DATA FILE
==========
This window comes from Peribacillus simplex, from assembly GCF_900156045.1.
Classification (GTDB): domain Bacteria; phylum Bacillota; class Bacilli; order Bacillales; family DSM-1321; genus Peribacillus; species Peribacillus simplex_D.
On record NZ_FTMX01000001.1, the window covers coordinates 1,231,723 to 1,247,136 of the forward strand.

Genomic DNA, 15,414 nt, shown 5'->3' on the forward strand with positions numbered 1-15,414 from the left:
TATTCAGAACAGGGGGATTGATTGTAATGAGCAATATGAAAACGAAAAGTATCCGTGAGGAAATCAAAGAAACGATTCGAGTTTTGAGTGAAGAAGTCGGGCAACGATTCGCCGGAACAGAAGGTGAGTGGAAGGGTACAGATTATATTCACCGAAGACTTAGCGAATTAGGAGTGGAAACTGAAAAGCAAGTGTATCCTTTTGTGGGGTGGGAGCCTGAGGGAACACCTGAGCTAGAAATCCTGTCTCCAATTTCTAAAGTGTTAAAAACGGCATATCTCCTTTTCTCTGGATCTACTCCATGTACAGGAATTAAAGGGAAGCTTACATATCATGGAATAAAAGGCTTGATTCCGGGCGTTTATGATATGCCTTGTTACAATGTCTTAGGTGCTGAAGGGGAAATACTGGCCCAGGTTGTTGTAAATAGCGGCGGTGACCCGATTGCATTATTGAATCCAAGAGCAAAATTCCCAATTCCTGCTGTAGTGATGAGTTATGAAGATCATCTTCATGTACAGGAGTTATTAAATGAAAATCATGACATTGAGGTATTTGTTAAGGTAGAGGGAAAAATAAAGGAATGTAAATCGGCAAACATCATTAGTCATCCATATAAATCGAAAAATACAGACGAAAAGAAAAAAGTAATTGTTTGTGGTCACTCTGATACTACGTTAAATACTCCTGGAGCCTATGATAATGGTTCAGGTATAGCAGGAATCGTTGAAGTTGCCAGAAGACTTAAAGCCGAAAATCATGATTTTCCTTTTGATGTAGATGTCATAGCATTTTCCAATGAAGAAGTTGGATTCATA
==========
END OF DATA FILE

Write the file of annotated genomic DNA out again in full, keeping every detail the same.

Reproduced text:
This window comes from Peribacillus simplex, from assembly GCF_900156045.1.
Classification (GTDB): domain Bacteria; phylum Bacillota; class Bacilli; order Bacillales; family DSM-1321; genus Peribacillus; species Peribacillus simplex_D.
On record NZ_FTMX01000001.1, the window covers coordinates 1,231,723 to 1,247,136 of the forward strand.

Genomic DNA, 15,414 nt, shown 5'->3' on the forward strand with positions numbered 1-15,414 from the left:
TATTCAGAACAGGGGGATTGATTGTAATGAGCAATATGAAAACGAAAAGTATCCGTGAGGAAATCAAAGAAACGATTCGAGTTTTGAGTGAAGAAGTCGGGCAACGATTCGCCGGAACAGAAGGTGAGTGGAAGGGTACAGATTATATTCACCGAAGACTTAGCGAATTAGGAGTGGAAACTGAAAAGCAAGTGTATCCTTTTGTGGGGTGGGAGCCTGAGGGAACACCTGAGCTAGAAATCCTGTCTCCAATTTCTAAAGTGTTAAAAACGGCATATCTCCTTTTCTCTGGATCTACTCCATGTACAGGAATTAAAGGGAAGCTTACATATCATGGAATAAAAGGCTTGATTCCGGGCGTTTATGATATGCCTTGTTACAATGTCTTAGGTGCTGAAGGGGAAATACTGGCCCAGGTTGTTGTAAATAGCGGCGGTGACCCGATTGCATTATTGAATCCAAGAGCAAAATTCCCAATTCCTGCTGTAGTGATGAGTTATGAAGATCATCTTCATGTACAGGAGTTATTAAATGAAAATCATGACATTGAGGTATTTGTTAAGGTAGAGGGAAAAATAAAGGAATGTAAATCGGCAAACATCATTAGTCATCCATATAAATCGAAAAATACAGACGAAAAGAAAAAAGTAATTGTTTGTGGTCACTCTGATACTACGTTAAATACTCCTGGAGCCTATGATAATGGTTCAGGTATAGCAGGAATCGTTGAAGTTGCCAGAAGACTTAAAGCCGAAAATCATGATTTTCCTTTTGATGTAGATGTCATAGCATTTTCCAATGAAGAAGTTGGATTCATA